Trump’s statement regarding nuclear weapons set off alarms around the world, necessitating a cadre of his inner circle to flood the airwaves with now-routine attempts to explain what their boss ‘really meant’.
The next morning, during a commercial break on the MSNBC program “Morning Joe,” Trump spoke by phone with Mika Brzezinski, as she and her co-host Joe Scarborough sat in pajamas on the Christmas-themed TV set. The call was not broadcast, but when the show came back from the break, Brzezinski quoted Trump as saying, “Let it be an arms race ... we will outmatch them at every pass and outlast them all.”
A nuclear-arms race is the last thing that the world needs. I think about climate change. I think about economic inequality. I think about all of these major threats that we’re facing as a country and as a world. Why would we add on top of that a totally manufactured, unnecessary threat?”
President Barack Obama delivered his first address on the US nuclear arsenal on April 5, 2009, in Prague: “Today, the Cold War has disappeared, but thousands of those weapons have not. In a strange turn of history, the threat of global nuclear war has gone down, but the risk of a nuclear attack has gone up. More nations have acquired these weapons.” Then, in 2016, he proposed a 30-year, $1 trillion dollar nuclear arsenal modernization program. When asked about Obama’s record, Annie Leonard told us, “Greenpeace and many of our allies fought against President Obama’s military spending, and we will fight against President Trump’s military spending.”
While Obama’s nuclear spending continues what Albert Einstein called, in 1946, the “drift toward unparalleled catastrophe,” it still adheres to the current in-force nuclear-reduction treaty between the U.S. and Russia, called New START. This calls for the reduction in the number of warheads in both nations’ stockpiles from the current amount of roughly 7,000 warheads each, to 1,550 warheads each by February 2018. Trump’s declarations suggest he would scrap New START and relaunch a new nuclear-arms race between the US and Russia. This, in turn, could easily trigger the desire among other existing nuclear states.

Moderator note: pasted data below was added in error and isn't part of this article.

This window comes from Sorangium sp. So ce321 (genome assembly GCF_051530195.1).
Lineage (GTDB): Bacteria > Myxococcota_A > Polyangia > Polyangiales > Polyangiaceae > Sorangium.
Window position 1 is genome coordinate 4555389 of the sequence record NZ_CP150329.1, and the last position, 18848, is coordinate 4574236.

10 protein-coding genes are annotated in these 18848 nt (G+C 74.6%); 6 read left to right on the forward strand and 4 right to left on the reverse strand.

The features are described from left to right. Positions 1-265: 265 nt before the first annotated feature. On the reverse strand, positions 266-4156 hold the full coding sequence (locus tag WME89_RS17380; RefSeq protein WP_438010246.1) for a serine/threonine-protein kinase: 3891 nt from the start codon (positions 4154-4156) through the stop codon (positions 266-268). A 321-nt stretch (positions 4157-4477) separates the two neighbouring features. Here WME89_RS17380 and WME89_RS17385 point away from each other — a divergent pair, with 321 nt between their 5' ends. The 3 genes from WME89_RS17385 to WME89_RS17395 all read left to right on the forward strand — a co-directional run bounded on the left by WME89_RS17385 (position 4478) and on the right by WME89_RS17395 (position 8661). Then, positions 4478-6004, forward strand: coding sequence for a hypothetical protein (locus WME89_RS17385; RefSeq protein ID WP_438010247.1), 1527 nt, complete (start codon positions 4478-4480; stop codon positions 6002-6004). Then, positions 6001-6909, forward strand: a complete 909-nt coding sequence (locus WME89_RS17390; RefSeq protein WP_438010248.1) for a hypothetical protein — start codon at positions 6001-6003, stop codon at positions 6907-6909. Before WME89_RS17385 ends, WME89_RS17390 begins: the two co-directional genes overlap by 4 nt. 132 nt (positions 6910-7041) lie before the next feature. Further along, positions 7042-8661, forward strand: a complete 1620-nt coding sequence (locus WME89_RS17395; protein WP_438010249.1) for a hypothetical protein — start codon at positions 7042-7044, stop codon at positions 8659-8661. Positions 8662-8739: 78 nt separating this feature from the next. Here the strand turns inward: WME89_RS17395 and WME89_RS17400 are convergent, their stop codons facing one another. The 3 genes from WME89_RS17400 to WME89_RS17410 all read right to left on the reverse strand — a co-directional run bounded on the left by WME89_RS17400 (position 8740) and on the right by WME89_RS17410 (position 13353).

Trump also repeatedly stated throughout the presidential campaign that he supports the acquisition of nuclear weapons by other nations, including Japan, South Korea and Saudi Arabia. And he has said the opposite on other occasions, which only highlights the volatility and unpredictability of this incoming commander in chief. In such an unstable world, with an increasing number of nuclear weapons, the likelihood only increases that someone, somewhere will hit the button.
Alarmed at the recent developments, one group has launched a petition urging the current president to take action. “With the stroke of a pen, President Barack Obama could take our nuclear missiles off high alert, making sure that President Trump could not launch them rashly,” writes Joe Cirincione, president of the Ploughshares Fund, a global security foundation.
Yes, Obama should take the weapons off high alert, but that’s not enough. Donald Trump’s finger on the nuclear trigger is a terrifying prospect. It’s the anti-nuclear movement that needs to go on high alert to make sure that trigger never gets pulled.
This article has been excerpted from: ‘Donald Trump’s New Nuclear Instability’.